Is 23andMe Stock a Good Play on Genetics Testing?

With more than 9,700 hedge funds in operation around the planet, it’s highly unlikely that a handful of amateur stock manipulators on Reddit are bringing down Wall Street. It’s a myth that the media continues to perpetuate, further exacerbating the problem by encouraging even more dumb money to enter the fracas. What you are seeing is a massive transfer of wealth from people with little money to people with loads of it. Keep on sticking it the man lads.

Another thing hedge funds are making a killing on these days are special purpose acquisition companies (SPACs). A paper titled “A Sober Look at SPACs” elaborates on how “SPAC investors are bearing the cost of the dilution built into the SPAC structure, and in effect subsidizing the companies they bring public.” It only further reinforces what we continue to tell our readers – SPACs Reward Everyone Except Retail Investors. Today, we’re going to talk about a SPAC offering from 23andMe.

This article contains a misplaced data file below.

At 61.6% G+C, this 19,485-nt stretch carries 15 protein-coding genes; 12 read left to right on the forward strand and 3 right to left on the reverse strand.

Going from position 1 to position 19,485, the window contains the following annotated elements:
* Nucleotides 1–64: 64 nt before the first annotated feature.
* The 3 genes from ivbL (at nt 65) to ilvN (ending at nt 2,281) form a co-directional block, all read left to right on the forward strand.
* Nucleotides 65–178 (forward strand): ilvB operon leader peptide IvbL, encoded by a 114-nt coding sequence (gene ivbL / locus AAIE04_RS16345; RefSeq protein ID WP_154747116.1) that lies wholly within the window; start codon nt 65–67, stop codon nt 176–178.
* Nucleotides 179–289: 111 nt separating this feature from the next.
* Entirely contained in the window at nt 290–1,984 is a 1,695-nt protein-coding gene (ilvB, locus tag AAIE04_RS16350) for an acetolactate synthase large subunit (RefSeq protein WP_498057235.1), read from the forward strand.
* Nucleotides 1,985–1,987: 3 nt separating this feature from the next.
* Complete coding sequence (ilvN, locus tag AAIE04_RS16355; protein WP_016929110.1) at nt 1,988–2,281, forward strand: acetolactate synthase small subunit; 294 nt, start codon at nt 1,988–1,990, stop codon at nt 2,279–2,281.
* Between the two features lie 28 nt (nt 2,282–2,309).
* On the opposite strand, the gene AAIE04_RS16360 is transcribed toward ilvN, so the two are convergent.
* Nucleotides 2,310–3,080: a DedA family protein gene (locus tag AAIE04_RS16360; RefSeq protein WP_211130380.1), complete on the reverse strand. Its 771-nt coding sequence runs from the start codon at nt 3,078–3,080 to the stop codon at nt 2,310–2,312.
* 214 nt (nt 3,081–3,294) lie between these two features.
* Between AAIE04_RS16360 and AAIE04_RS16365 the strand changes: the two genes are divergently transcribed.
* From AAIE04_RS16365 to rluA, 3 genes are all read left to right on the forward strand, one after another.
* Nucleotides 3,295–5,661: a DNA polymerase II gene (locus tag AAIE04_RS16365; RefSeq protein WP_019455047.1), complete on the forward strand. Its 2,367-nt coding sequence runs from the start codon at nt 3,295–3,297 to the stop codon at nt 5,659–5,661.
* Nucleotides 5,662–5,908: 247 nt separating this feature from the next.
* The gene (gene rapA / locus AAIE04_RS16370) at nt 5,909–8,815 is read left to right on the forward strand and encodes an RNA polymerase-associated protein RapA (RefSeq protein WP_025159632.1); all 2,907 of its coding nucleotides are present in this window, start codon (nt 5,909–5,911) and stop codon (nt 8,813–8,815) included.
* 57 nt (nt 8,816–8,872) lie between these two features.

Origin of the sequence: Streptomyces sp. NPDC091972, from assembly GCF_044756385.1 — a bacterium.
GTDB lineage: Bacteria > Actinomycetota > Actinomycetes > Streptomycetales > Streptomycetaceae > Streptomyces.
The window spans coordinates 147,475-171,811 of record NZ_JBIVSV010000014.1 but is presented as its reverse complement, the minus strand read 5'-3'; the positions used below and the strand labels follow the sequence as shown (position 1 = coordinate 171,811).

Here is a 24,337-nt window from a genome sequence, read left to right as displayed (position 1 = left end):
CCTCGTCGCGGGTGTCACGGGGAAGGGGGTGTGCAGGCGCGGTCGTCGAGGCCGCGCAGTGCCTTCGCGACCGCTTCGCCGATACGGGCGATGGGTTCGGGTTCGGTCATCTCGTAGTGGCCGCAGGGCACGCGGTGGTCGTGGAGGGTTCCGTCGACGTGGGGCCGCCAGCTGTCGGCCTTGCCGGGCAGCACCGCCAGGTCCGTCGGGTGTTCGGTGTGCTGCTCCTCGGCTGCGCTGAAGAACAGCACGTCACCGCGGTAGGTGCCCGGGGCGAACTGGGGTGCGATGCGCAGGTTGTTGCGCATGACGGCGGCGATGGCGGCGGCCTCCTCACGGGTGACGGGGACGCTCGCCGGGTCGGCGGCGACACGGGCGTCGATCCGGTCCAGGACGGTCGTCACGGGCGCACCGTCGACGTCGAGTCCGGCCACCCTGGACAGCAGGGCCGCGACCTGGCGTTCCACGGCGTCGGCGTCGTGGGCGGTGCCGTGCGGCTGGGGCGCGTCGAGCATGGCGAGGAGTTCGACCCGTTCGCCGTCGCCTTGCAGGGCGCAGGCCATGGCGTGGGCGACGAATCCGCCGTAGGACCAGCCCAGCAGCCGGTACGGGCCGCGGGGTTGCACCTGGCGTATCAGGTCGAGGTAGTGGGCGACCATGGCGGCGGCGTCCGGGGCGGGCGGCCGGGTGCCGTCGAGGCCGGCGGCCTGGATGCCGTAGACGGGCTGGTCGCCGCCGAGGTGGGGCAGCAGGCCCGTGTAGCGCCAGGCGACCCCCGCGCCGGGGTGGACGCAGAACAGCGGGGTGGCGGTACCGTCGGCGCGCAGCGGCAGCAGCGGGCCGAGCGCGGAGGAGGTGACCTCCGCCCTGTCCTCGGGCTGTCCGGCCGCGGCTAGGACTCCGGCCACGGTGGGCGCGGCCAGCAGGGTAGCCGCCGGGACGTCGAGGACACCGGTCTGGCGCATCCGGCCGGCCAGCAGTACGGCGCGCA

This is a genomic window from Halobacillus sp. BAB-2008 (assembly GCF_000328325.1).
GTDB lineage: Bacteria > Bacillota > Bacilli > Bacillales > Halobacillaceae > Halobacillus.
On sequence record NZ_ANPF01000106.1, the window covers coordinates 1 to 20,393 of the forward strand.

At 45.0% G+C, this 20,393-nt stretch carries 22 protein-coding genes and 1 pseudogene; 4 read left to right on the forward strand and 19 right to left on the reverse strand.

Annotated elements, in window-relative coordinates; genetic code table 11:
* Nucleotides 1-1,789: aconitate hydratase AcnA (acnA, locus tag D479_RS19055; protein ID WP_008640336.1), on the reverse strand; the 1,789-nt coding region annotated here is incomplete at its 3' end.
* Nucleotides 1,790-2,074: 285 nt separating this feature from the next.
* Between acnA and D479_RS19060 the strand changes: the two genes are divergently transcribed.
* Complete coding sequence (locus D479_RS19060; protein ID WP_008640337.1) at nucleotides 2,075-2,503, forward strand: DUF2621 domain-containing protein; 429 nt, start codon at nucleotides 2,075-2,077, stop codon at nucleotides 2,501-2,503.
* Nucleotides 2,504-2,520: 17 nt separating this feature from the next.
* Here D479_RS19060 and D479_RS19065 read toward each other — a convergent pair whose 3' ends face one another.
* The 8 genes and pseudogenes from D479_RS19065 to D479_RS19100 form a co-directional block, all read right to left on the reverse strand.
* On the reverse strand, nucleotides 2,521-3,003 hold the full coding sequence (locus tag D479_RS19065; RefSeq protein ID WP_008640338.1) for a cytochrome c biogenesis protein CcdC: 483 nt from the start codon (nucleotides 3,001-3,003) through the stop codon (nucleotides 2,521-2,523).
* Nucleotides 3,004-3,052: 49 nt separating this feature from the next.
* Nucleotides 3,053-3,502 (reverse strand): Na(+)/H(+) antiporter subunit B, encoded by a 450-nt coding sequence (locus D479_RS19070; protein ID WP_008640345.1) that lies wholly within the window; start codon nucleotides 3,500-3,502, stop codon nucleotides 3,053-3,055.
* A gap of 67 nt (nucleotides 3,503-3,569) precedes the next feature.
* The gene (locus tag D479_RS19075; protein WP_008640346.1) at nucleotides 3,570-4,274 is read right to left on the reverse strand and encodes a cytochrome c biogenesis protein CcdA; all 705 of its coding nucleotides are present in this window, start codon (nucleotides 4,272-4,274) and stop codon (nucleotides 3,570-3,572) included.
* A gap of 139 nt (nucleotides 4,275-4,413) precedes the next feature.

About 23andMe

Click for company website

After rumors surfacing of a possible 23andMe SPAC, it’s now official. Virgin’s VG Acquisition Corp (VGAC) plans to merge with 23andme. Like every other SPAC out there, 23andMe treats us to a glossy investor deck that presents the investment opportunity in the most favorable light possible. “The healthcare system is broken, and we can fix it by empowering the consumer,” translates into an investment thesis that surrounds big genetic data. Over the years, 23andMe has sold direct-to-consumer genetics tests and amassed a database of over 10 million genetic profiles, 80% of which have consented to their data being used for research. The approach has evolved over time, from finding out who your ancestors are, to learning if you’re predisposed to breast cancer.

Direct-to-Consumer Genetic Tests

23andMe started out with an ancestry focus and then pivoted into other areas. The goal has always been to collect as much genetic data as possible and then monetize it. To avoid regulatory scrutiny, some of the insights they provide are largely benign. Telling someone that 56% of people with a similar genetic profile like chocolate ice cream may sound like useless information because it is. Yet, this example graces their deck as something “engaging and fun” that gets people to give up their DNA. The company says it’s one of the reasons that over seven million customers logged in, in 2020, and over 60% of our customers from before 2015 also logged in, in 2020.